- moth
______ animals have an option for avoiding predators
Aposematic coloration
colors that warn of toxins or potent defense
Examples of aposematic coloration
- poison dart frogs
- butterflies
- bees/wasps
Aposematic coloration and coevolution of snakes and lizards
- snake eats lizard
- snake dies
- but genetic mutations allow snakes to eat lizards and not die
Secondary plant compounds
- plant version of aposematic coloration
- chemicals produced by plants that are not needed for their primary metabolism
- they serve other functions, such as defense
- not directly needed to live
- toxins
Examples of secondary plant compounds
- aspirin
- cocaine
- opium
Mimicry (two types):
- batesian mimicry
- mullerian mimicry
Batesian mimicry
palatable prey species mimics unpalatable prey species
Examples of batesian mimicry:
- palatable milk snakes mimic unpalatable coral snakes
- palatable gopher snakes mimic unpalatable rattle snakes
- hognose snake can flatten head and hiss, have similar coloration to rattle snake, and can throw itself upside down and play dead
- butt end of caterpillar looks like snake
- spider trying to act like an ant
Mullerian mimicry
several unpalatable species resemble each other
Example of mullerian mimicry
several species of butterflies that all look similar and taste equally bad
Predation results
prey populations can explode or crash
Examples of population explosion
- white-tailed deer in Eastern US
- introduction of rats, dogs, and cats on islands
Examples of population crashes
- introduction of rats, dogs, and cats on islands caused other species to go extinct
- Stephen Island's wren in New Zealand went extinct because of one cat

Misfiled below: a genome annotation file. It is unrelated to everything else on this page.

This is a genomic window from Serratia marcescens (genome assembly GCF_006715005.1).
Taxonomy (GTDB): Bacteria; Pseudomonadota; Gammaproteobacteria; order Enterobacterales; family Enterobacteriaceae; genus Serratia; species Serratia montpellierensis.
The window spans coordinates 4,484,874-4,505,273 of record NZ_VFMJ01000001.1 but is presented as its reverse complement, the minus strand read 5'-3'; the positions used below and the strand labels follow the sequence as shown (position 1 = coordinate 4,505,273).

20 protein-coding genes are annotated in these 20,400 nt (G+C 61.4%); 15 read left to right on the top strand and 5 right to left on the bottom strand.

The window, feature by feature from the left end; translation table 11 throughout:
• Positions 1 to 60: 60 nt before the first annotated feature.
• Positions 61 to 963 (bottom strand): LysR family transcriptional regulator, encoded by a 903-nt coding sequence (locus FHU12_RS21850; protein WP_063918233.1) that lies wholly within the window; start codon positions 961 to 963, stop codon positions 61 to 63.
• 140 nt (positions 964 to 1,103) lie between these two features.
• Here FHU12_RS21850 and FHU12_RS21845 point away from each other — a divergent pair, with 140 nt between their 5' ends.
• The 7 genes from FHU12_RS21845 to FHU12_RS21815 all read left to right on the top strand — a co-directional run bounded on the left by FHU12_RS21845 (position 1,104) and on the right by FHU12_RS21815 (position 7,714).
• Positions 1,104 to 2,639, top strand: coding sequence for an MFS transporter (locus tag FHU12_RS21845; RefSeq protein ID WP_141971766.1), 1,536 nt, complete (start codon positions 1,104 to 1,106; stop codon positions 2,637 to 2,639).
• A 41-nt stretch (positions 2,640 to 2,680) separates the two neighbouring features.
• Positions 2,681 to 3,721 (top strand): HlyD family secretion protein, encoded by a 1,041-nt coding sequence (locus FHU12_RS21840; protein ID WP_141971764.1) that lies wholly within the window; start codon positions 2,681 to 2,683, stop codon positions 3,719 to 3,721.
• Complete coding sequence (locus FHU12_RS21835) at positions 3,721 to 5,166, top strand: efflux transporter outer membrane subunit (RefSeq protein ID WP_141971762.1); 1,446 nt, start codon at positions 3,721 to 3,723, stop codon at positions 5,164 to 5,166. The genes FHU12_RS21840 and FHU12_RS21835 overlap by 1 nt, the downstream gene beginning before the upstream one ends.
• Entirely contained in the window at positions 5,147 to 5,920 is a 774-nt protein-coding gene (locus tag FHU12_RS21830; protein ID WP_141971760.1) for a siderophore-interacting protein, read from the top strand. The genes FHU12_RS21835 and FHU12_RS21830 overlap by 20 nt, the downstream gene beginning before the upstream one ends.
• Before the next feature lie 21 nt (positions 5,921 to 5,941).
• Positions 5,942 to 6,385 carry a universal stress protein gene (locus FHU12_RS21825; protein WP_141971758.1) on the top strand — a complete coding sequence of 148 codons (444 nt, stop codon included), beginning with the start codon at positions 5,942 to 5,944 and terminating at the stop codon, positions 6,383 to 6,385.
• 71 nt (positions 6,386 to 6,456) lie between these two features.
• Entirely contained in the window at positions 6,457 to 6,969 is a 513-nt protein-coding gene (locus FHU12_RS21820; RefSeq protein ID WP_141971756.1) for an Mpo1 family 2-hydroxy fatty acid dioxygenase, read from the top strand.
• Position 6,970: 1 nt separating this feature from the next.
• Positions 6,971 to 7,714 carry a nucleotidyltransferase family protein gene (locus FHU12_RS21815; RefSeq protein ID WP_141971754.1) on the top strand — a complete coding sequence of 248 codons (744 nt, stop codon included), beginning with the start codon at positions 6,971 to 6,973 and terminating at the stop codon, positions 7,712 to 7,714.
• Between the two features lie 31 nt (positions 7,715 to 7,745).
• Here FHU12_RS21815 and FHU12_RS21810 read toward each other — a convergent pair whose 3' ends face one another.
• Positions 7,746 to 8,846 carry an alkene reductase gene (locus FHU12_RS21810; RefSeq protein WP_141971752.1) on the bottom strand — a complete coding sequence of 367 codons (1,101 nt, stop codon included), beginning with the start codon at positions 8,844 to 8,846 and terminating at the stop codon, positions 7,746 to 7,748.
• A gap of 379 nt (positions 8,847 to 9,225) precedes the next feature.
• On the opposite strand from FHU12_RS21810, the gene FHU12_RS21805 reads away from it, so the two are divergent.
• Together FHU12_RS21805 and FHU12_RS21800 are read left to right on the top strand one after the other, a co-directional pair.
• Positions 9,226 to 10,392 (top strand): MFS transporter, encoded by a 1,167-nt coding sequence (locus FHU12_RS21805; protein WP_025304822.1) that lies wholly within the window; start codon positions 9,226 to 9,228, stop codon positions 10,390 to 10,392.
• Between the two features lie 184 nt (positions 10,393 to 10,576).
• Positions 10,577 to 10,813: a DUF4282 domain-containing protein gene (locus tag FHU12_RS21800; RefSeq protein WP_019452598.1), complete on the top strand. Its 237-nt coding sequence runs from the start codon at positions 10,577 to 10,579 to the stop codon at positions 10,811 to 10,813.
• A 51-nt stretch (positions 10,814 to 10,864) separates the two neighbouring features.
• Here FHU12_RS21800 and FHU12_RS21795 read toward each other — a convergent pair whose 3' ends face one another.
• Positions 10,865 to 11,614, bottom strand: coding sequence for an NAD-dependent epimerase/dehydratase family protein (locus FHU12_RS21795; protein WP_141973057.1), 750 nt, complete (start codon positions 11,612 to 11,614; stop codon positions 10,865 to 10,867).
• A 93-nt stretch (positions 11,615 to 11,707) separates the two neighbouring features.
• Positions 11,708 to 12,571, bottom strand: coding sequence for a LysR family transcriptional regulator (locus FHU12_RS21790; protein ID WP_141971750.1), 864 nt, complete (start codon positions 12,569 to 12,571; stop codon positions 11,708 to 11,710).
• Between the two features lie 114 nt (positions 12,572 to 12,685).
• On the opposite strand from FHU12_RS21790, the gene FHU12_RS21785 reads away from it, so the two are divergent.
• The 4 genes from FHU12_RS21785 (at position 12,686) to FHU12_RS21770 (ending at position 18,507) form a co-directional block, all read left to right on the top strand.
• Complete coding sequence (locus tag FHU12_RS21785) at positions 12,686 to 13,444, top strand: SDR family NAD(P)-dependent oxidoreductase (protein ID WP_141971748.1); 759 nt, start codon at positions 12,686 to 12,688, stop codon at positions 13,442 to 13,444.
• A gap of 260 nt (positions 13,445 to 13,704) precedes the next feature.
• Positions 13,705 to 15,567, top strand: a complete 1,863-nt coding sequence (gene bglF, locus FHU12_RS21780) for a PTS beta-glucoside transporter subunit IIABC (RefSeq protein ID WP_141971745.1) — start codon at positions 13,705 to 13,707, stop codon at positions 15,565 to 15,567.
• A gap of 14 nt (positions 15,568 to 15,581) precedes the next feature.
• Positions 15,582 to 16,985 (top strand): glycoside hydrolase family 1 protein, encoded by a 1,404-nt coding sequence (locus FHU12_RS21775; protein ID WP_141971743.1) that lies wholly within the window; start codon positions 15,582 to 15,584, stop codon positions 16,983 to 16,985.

Coevolution produces a strong
selective pressure on prey populations
Features that ________ probability of capture are strongly ________
decrease; favored
Coevolution ______ may ensue
one species trying to outcompete another
Example of coevolution race
bats and moths
Obligate vs. facultative
have to
Mutualism vs. commensalism
Obligate mutualism
- have to have each other
Examples of obligate mutualism
fig wasp
Facultative mutualism
can be in a relationship if opportunity arises
Obligate parasitism
have to be parasitic
Facultative parasitism
may be parasitic if opportunity arises
Example of facultative parasitism
brain-eating amoeba
Species interactions
Ecological processes =
interactive efforts
Predation reduces:
Choice of food supply depends on
abundance of prey
Superior competitors may be _________ by predation
Other species ________ when they could have been ________
survive; outcompeted
Example of predation reducing competition
- starfish eats mussels
- adding barnacles to the environment means that other species thrive, instead of being crowded out
- this means greater diversity of the ecosystem
Indirect effects
when the presence of one species may affect a second species by way of interactions with a third species
Keystone species
species that play a unique and crucial role in the way an ecosystem functions
Keystone predator example
sea star eats mussels, which alters the species richness of a marine ecosystem
Keystone modifiers (ecosystem engineers) example
beavers manipulate the environment, creating new habitats for other species
Keystone mutualist example
hummingbird and cactus relationship prevents invasive grasses from growing and taking over
Keystone species increase: